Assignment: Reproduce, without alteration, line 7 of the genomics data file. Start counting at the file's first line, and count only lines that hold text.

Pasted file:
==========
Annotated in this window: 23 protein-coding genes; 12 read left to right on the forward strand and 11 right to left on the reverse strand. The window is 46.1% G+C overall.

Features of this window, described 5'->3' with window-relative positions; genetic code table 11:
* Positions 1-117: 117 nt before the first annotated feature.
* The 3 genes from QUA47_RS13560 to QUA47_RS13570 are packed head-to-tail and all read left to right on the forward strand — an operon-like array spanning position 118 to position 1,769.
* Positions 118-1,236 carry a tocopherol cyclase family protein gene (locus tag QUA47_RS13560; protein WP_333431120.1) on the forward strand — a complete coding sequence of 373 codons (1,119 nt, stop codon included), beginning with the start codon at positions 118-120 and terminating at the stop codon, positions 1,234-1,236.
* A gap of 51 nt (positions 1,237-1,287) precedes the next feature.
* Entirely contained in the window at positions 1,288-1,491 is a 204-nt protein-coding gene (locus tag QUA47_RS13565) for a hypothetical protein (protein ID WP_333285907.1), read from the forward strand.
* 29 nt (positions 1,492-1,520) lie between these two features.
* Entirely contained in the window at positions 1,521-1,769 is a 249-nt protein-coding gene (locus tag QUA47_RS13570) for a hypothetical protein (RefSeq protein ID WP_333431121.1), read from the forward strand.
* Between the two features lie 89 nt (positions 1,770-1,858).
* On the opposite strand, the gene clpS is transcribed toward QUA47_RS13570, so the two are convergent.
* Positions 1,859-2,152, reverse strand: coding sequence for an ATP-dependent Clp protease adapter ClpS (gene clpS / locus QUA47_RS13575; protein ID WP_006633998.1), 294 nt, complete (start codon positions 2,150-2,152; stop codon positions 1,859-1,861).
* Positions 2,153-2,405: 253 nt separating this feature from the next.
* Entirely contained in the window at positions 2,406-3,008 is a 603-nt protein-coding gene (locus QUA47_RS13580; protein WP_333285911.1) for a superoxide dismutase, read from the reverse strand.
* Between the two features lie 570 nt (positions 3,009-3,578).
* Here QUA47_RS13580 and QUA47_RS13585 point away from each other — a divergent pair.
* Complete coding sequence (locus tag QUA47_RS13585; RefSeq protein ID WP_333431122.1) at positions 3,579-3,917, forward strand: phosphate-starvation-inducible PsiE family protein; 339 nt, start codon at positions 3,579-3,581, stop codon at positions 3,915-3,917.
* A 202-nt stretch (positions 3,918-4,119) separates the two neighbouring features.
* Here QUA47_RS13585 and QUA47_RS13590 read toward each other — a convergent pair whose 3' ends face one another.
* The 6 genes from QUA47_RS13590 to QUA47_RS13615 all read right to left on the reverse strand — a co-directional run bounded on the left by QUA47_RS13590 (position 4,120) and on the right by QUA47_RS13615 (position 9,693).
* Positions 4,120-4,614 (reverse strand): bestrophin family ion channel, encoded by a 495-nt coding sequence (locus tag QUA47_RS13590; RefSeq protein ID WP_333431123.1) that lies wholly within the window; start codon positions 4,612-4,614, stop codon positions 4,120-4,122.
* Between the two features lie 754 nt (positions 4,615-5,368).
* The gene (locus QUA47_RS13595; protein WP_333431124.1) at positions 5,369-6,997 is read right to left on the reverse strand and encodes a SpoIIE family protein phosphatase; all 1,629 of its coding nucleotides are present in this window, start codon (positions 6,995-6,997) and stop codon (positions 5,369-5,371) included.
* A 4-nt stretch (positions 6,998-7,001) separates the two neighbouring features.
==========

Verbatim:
* Entirely contained in the window at positions 1,288-1,491 is a 204-nt protein-coding gene (locus tag QUA47_RS13565) for a hypothetical protein (protein ID WP_333285907.1), read from the forward strand.